Do fans’ blogs threaten sports journalism?

By DAVID FURONES

With the perpetual development of technology over time, the Internet now offers virtually anyone with access to it a degree in journalism. Well, not quite, but with the average Joe’s ability to create and manage his very own blog, he receives just about the closest thing to it.

Countless national and international sites of the likes of ESPN, SI, Yahoo, and CBSSports provide a professional staff of sports journalists for their readers and the information they acquire free of charge. Big-time corporations like these are able to support themselves through the ad space they make available for other companies looking to market their products to a sports audience. While scrolling down ESPN’s NFL page, I see ads for GMC, “Town” (the movie coming out this Friday), Halo Reach (the new video game for the XBOX 360 console), Snickers, and StubHub, in addition to ESPN promoting its own programs and products.

What occurs with this phenomenon is that people feel entitled to free information and rightfully so. Now let’s take a look at a more specialized unit of sports coverage in CaneSport.com. CaneSport specializes in coverage of Miami Hurricanes athletics; the staff updates the site daily with new headlines and writers are constantly active on the fans’ interactive message boards where they offer as much insight as possible to the fans’ questions and concerns. CaneSport, the Miami Hurricanes subdivision of Rivals’ college football coverage (powered by Yahoo) does not get nearly as much income from ads as one could imagine due to their very limited readership. They charge their members a monthly or yearly fee in order to gain access to a majority of their articles, as well as access to the message boards and insider information. ESPN even does the same with a number of their articles through what they call ESPN Insider.

That’s where the blogs come in. Several fans attempt to maintain their very own blog, granting their readers free information with no incoming profit for the writers. Take The 7th Floor for example, a fan blog dedicated to the Miami Hurricanes updated predominantly by a fan under the alias of The Great Barstoolio (at least I hope that’s an alias). While deviating greatly from any journalistic standards, the site’s mission statement pleads otherwise while proving itself wrong nonetheless:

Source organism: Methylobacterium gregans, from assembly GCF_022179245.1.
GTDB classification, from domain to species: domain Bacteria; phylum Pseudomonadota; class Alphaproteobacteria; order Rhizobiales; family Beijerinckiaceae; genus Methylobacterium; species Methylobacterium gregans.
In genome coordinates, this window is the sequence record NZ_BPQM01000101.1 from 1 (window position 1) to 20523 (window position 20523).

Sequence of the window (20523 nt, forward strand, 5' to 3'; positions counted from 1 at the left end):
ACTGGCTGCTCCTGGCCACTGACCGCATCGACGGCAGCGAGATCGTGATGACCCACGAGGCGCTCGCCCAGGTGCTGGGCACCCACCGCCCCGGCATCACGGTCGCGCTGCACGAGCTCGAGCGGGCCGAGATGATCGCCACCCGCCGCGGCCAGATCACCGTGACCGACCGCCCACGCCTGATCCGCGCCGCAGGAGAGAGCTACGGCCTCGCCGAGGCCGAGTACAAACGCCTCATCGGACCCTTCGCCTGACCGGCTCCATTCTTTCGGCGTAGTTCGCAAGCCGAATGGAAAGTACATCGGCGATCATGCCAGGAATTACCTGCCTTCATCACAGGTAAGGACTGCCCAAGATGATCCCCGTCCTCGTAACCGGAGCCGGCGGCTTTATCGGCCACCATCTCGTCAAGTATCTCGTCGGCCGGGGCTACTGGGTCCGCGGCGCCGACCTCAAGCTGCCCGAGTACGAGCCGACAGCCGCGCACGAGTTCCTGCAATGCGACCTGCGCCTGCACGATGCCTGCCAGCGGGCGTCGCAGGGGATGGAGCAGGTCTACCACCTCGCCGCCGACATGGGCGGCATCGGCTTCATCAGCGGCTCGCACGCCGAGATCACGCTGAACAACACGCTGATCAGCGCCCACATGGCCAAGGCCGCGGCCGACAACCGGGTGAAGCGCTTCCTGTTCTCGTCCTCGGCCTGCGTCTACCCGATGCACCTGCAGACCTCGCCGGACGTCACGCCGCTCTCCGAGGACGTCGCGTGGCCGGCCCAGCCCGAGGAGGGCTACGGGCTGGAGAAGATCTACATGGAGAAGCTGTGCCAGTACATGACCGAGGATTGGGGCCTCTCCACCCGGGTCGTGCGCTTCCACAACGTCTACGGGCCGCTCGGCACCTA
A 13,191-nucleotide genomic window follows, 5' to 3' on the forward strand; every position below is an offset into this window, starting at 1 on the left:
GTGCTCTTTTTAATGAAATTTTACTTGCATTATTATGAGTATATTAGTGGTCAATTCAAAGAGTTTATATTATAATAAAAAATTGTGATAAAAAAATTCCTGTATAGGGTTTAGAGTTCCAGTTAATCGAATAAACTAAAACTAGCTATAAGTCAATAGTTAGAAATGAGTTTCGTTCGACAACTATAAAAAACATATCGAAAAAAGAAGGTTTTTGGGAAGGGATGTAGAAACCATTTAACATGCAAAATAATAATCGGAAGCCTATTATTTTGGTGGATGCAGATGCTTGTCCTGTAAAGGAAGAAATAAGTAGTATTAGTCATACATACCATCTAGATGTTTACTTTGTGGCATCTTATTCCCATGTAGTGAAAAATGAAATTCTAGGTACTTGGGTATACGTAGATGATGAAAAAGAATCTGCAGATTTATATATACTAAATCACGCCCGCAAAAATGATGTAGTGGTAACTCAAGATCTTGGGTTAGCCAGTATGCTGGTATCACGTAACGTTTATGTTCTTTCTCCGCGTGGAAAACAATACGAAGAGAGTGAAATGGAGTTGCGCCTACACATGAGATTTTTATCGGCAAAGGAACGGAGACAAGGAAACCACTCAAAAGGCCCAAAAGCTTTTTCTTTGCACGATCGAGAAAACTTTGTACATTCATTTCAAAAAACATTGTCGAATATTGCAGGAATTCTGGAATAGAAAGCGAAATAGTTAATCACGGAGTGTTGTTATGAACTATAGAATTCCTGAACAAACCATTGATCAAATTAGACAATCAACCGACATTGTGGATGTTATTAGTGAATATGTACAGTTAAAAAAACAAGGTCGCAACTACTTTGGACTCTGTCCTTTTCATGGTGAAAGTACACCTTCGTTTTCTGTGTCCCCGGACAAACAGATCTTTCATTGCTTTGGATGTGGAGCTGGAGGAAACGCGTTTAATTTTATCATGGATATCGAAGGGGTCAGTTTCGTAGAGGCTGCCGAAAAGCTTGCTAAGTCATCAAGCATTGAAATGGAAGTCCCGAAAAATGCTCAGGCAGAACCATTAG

The 7th Floor is dedicated to thoughtful, in-depth journalism about the Miami Hurricanes. And dick jokes. Lots of dick jokes.

Not to bash The 7th Floor specifically. It’s actually a blog that provides ample insight and its humor is an enjoyable alternative to the always-serious journalism you find in many other places. But the question remains: Do blogs such as these threaten or interfere with sites such as CaneSport, who have a paid staff that goes out and gets the interviews done and formulates articles based on facts, statistics, and information straight from the players, coaches, and front office/athletic department of the school? In the meantime, bloggers’ posts are often heavily opinionated, editorialized, and biased, with minimal objectivity.

The truth is it can interfere with sites that utilize journalistic standards from time to time. But simultaneously, it’s important that the public has a voice too. We should get to hear what the fans have to say — it’s called freedom of speech and, in this country, we’re kind of big on that. In the long run, the true sports journalists should end up winning out and there’s nothing wrong with a little competition for them. They’re getting paid for what they do and have received an abundance of education and preparation for their jobs.

About David Furones

David Furones is junior at the University of Miami majoring in journalism and sport administration. He was born and raised in Miami-Dade County and has always considered UM to be his dream school (minus the hefty tuition price). He was born to Cuban parents who immigrated to the United States (legally of course) about a year and a half before his birth. He holds aspirations for a career in sports journalism upon graduation. Furones, who loved reading the sports section and watching ESPN as a child, knew that's what he wanted to do with his life at an early age.
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